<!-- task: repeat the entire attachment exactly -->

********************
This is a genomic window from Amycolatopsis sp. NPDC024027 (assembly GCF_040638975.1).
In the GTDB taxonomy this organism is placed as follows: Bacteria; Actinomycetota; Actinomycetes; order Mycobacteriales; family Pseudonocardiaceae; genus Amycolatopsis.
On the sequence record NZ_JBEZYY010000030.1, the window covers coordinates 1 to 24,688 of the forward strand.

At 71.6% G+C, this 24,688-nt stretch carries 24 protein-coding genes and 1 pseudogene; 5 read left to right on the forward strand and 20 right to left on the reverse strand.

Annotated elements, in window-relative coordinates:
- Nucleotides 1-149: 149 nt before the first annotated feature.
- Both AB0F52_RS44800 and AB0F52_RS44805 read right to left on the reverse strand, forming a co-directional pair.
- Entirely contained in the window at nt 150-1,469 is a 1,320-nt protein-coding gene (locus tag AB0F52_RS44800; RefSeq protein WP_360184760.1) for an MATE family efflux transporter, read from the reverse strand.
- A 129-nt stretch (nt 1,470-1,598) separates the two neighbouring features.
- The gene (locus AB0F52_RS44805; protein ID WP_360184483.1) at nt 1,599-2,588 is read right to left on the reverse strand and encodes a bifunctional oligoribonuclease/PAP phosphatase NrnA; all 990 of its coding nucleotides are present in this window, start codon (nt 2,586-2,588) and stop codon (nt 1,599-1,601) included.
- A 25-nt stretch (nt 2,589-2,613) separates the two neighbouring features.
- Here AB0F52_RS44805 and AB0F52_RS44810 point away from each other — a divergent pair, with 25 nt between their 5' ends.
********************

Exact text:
This is a genomic window from Amycolatopsis sp. NPDC024027 (assembly GCF_040638975.1).
In the GTDB taxonomy this organism is placed as follows: Bacteria; Actinomycetota; Actinomycetes; order Mycobacteriales; family Pseudonocardiaceae; genus Amycolatopsis.
On the sequence record NZ_JBEZYY010000030.1, the window covers coordinates 1 to 24,688 of the forward strand.

At 71.6% G+C, this 24,688-nt stretch carries 24 protein-coding genes and 1 pseudogene; 5 read left to right on the forward strand and 20 right to left on the reverse strand.

Annotated elements, in window-relative coordinates:
- Nucleotides 1-149: 149 nt before the first annotated feature.
- Both AB0F52_RS44800 and AB0F52_RS44805 read right to left on the reverse strand, forming a co-directional pair.
- Entirely contained in the window at nt 150-1,469 is a 1,320-nt protein-coding gene (locus tag AB0F52_RS44800; RefSeq protein WP_360184760.1) for an MATE family efflux transporter, read from the reverse strand.
- A 129-nt stretch (nt 1,470-1,598) separates the two neighbouring features.
- The gene (locus AB0F52_RS44805; protein ID WP_360184483.1) at nt 1,599-2,588 is read right to left on the reverse strand and encodes a bifunctional oligoribonuclease/PAP phosphatase NrnA; all 990 of its coding nucleotides are present in this window, start codon (nt 2,586-2,588) and stop codon (nt 1,599-1,601) included.
- A 25-nt stretch (nt 2,589-2,613) separates the two neighbouring features.
- Here AB0F52_RS44805 and AB0F52_RS44810 point away from each other — a divergent pair, with 25 nt between their 5' ends.